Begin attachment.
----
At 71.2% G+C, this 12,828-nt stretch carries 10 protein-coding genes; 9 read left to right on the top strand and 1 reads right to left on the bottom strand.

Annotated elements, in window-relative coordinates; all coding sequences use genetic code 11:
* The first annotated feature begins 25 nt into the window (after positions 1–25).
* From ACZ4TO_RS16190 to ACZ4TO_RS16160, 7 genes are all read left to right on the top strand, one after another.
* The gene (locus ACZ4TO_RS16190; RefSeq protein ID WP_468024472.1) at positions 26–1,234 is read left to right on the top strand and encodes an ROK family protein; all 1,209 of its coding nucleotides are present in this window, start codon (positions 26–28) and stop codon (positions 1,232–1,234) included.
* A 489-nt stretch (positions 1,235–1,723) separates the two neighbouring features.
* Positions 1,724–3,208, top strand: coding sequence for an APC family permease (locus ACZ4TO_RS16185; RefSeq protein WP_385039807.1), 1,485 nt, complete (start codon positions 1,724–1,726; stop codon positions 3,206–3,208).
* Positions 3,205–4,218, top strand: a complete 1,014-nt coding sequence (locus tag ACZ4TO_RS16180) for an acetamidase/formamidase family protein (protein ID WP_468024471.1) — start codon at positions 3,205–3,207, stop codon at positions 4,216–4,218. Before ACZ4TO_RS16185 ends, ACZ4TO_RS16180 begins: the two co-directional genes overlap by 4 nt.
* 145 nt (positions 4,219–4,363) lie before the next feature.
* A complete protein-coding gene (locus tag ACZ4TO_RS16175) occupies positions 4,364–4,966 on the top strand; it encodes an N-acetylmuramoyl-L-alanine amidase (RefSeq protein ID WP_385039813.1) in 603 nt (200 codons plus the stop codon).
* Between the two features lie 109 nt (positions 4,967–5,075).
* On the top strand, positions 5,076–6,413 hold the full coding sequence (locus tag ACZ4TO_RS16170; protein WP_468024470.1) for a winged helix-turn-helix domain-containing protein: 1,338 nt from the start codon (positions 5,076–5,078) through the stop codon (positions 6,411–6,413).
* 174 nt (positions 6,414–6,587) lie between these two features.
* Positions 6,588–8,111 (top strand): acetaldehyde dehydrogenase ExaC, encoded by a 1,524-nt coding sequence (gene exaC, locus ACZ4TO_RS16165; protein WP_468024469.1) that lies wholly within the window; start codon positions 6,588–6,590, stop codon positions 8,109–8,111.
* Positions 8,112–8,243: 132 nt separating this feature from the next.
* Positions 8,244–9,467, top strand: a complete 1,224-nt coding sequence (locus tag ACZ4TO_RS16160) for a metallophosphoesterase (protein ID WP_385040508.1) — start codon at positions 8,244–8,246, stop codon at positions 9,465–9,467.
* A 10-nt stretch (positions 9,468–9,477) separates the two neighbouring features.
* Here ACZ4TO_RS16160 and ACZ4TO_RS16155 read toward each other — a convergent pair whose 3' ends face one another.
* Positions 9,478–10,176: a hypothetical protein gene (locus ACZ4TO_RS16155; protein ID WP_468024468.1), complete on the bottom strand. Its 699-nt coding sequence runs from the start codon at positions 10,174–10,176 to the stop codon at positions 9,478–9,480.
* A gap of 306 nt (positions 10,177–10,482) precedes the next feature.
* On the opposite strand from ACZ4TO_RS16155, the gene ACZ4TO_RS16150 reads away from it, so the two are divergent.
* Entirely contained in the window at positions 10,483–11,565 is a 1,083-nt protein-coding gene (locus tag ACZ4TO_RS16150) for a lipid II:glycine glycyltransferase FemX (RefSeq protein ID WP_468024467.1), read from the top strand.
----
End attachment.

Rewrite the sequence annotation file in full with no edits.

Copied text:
At 71.2% G+C, this 12,828-nt stretch carries 10 protein-coding genes; 9 read left to right on the top strand and 1 reads right to left on the bottom strand.

Annotated elements, in window-relative coordinates; all coding sequences use genetic code 11:
* The first annotated feature begins 25 nt into the window (after positions 1–25).
* From ACZ4TO_RS16190 to ACZ4TO_RS16160, 7 genes are all read left to right on the top strand, one after another.
* The gene (locus ACZ4TO_RS16190; RefSeq protein ID WP_468024472.1) at positions 26–1,234 is read left to right on the top strand and encodes an ROK family protein; all 1,209 of its coding nucleotides are present in this window, start codon (positions 26–28) and stop codon (positions 1,232–1,234) included.
* A 489-nt stretch (positions 1,235–1,723) separates the two neighbouring features.
* Positions 1,724–3,208, top strand: coding sequence for an APC family permease (locus ACZ4TO_RS16185; RefSeq protein WP_385039807.1), 1,485 nt, complete (start codon positions 1,724–1,726; stop codon positions 3,206–3,208).
* Positions 3,205–4,218, top strand: a complete 1,014-nt coding sequence (locus tag ACZ4TO_RS16180) for an acetamidase/formamidase family protein (protein ID WP_468024471.1) — start codon at positions 3,205–3,207, stop codon at positions 4,216–4,218. Before ACZ4TO_RS16185 ends, ACZ4TO_RS16180 begins: the two co-directional genes overlap by 4 nt.
* 145 nt (positions 4,219–4,363) lie before the next feature.
* A complete protein-coding gene (locus tag ACZ4TO_RS16175) occupies positions 4,364–4,966 on the top strand; it encodes an N-acetylmuramoyl-L-alanine amidase (RefSeq protein ID WP_385039813.1) in 603 nt (200 codons plus the stop codon).
* Between the two features lie 109 nt (positions 4,967–5,075).
* On the top strand, positions 5,076–6,413 hold the full coding sequence (locus tag ACZ4TO_RS16170; protein WP_468024470.1) for a winged helix-turn-helix domain-containing protein: 1,338 nt from the start codon (positions 5,076–5,078) through the stop codon (positions 6,411–6,413).
* 174 nt (positions 6,414–6,587) lie between these two features.
* Positions 6,588–8,111 (top strand): acetaldehyde dehydrogenase ExaC, encoded by a 1,524-nt coding sequence (gene exaC, locus ACZ4TO_RS16165; protein WP_468024469.1) that lies wholly within the window; start codon positions 6,588–6,590, stop codon positions 8,109–8,111.
* Positions 8,112–8,243: 132 nt separating this feature from the next.
* Positions 8,244–9,467, top strand: a complete 1,224-nt coding sequence (locus tag ACZ4TO_RS16160) for a metallophosphoesterase (protein ID WP_385040508.1) — start codon at positions 8,244–8,246, stop codon at positions 9,465–9,467.
* A 10-nt stretch (positions 9,468–9,477) separates the two neighbouring features.
* Here ACZ4TO_RS16160 and ACZ4TO_RS16155 read toward each other — a convergent pair whose 3' ends face one another.
* Positions 9,478–10,176: a hypothetical protein gene (locus ACZ4TO_RS16155; protein ID WP_468024468.1), complete on the bottom strand. Its 699-nt coding sequence runs from the start codon at positions 10,174–10,176 to the stop codon at positions 9,478–9,480.
* A gap of 306 nt (positions 10,177–10,482) precedes the next feature.
* On the opposite strand from ACZ4TO_RS16155, the gene ACZ4TO_RS16150 reads away from it, so the two are divergent.
* Entirely contained in the window at positions 10,483–11,565 is a 1,083-nt protein-coding gene (locus tag ACZ4TO_RS16150) for a lipid II:glycine glycyltransferase FemX (RefSeq protein ID WP_468024467.1), read from the top strand.